WITH the world’s attention focussed on the capitalist crisis, the US military have unleashed a series of massive attacks on the Afghan and Pakistani people.
Pakistani officials reported yesterday that a US drone has fired a missile in South Wazirstan, inside Pakistan, at a house inside the village of Sam, killing five people.
The target was a group of alleged Uzbek militants who were said to be fighting alongside the Taleban, by taking part in cross border raids into Afghanistan.
In the last three weeks dozens of missiles have been fired from US drones inside Pakistan.
Residents of South Wazirstan say that they are now used to seeing missile armed spy drones, controlled from the USA, circling over the area like deadly vultures.
Spy drones are still reported to be circling over the area of the missile strike on Sam village with local people fearing further attacks.
The US military says that the missile attacks are aimed at Taleban targets, but residents on the ground say that large numbers of women and children are being slaughtered in these attacks.
Pakistani government officials have condemned these attacks by their US ally.
The US intervention into Pakistan is the US administration’s response to the step-up of the activities of Taleban fighters inside Afghanistan, and the fact that their forces, and the troops of the other NATO countries, are being beaten.
Practically every day NATO soldiers are killed and wounded in savage engagements in which they are coming off worst.
Their only solution is to call up US airpower which dutifully arrives on the scene after the Taleban has retreated from the area and wins a ‘great victory’ by slaughtering numbers of the local women and children with bomb and missile attacks.
This is now the standard type of NATO operation, which, just as it did in Vietnam, strengthens the anti-imperialist forces and wins them many new reinforcements seeking revenge.
The UN special envoy in Afghanistan Kai Eide, said last week that heavily armed insurgents were now operating well beyond the strongholds of the Taleban insurgents in the south and east, and that Afghan puppet and foreign forces have lost Afghan support.
The US reply to these setbacks has been to convince themselves as they did in Vietnam, that the way to win the war was to attack the safe bases of the ‘enemy’, this time inside Pakistan.
Far from winning the war, this tactic will be the quickest way to lose it. In Vietnam it resulted in the US having to negotiate a humiliating withdrawal from South Vietnam.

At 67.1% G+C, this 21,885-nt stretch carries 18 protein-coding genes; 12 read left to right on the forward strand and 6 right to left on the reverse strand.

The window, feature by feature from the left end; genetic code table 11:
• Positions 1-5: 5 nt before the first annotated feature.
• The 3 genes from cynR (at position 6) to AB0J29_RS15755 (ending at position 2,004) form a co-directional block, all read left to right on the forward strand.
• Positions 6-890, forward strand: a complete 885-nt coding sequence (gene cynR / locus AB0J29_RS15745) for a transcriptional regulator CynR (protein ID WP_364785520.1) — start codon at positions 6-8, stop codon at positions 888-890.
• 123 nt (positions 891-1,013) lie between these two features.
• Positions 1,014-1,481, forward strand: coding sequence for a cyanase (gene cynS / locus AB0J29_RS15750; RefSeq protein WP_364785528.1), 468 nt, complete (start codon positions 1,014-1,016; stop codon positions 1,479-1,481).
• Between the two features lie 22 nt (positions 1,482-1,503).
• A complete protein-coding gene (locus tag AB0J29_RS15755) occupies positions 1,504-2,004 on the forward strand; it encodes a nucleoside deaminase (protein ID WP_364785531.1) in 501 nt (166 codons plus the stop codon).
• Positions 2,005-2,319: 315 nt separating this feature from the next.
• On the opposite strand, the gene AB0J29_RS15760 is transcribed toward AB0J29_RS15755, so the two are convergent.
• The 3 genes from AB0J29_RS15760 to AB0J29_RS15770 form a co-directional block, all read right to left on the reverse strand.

Hot pursuit operations into Pakistan, or missile attacks on ‘Taleban targets’ in Pakistan will have the same result.
They will lead to a strengthening of the pro-Taleban forces inside Pakistan, the overthrow of the Pakistani government and tens of thousands more reinforcements joining the war inside Afghanistan.
Special envoy Eide states that the Taleban attacks in July and August inside Afghanistan have been at their highest level since 2002.
He noted an increase in ‘asymmetric attacks, some of them very sophisticated’ and to more, ‘and sometimes, deadly attacks against aid-related and humanitarian targets, including against NGOs (non-governmental organisations) and UN personnel’.
He adds: ‘We should not expect the same winter lull in the level of hostilities that we have experienced in past winters.’
Earlier this month, the UK’s commander in Afghanistan, Brig Mark Carleton-Smith, told a British newspaper on the basis of these experiences: ‘We’re not going to win this war.’
The Taleban have responded to these moods in the British army and inside the Afghan puppet government by stating that they are willing to guarantee the safe withdrawal from Afghanistan of all NATO forces. The UK should take hold of the Taleban offer with both hands.
If however, they refuse the offer, a humiliating defeat and surrender in Afghanistan will greatly weaken the British state, and thereby strengthen the struggle of the British workers for socialism. Of this there is no doubt.